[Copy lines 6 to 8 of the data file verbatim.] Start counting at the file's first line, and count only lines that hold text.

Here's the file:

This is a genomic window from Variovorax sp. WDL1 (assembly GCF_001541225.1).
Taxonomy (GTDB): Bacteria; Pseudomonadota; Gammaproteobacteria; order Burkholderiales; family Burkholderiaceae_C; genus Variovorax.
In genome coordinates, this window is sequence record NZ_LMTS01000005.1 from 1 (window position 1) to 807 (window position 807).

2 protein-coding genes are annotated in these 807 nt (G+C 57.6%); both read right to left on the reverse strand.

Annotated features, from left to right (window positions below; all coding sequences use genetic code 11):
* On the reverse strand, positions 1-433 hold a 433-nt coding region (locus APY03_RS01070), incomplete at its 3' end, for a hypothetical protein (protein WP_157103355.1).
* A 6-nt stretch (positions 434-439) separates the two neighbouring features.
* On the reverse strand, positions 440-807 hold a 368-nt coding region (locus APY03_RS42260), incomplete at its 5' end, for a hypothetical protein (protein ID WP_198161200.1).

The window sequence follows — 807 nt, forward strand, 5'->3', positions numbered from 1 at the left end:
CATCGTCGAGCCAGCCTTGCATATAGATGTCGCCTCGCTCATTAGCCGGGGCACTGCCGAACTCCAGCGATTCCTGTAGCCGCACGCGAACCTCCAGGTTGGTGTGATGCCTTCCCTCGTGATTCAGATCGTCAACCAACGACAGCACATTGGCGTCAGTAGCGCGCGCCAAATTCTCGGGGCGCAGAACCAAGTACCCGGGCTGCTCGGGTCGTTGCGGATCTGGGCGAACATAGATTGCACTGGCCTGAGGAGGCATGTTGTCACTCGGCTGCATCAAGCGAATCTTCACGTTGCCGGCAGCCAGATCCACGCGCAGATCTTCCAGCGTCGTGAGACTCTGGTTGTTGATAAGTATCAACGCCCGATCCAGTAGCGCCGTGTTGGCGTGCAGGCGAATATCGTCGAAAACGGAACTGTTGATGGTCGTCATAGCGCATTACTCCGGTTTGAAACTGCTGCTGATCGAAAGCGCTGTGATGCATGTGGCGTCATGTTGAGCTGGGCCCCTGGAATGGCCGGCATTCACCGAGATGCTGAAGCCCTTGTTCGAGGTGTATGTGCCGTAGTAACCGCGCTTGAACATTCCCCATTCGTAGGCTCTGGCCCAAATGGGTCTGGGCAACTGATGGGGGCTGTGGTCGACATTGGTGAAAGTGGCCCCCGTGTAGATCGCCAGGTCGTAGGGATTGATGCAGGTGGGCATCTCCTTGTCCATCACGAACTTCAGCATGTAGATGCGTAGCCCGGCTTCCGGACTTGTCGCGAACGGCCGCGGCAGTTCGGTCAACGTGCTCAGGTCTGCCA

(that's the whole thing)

* On the reverse strand, positions 1-433 hold a 433-nt coding region (locus APY03_RS01070), incomplete at its 3' end, for a hypothetical protein (protein WP_157103355.1).
* A 6-nt stretch (positions 434-439) separates the two neighbouring features.
* On the reverse strand, positions 440-807 hold a 368-nt coding region (locus APY03_RS42260), incomplete at its 5' end, for a hypothetical protein (protein ID WP_198161200.1).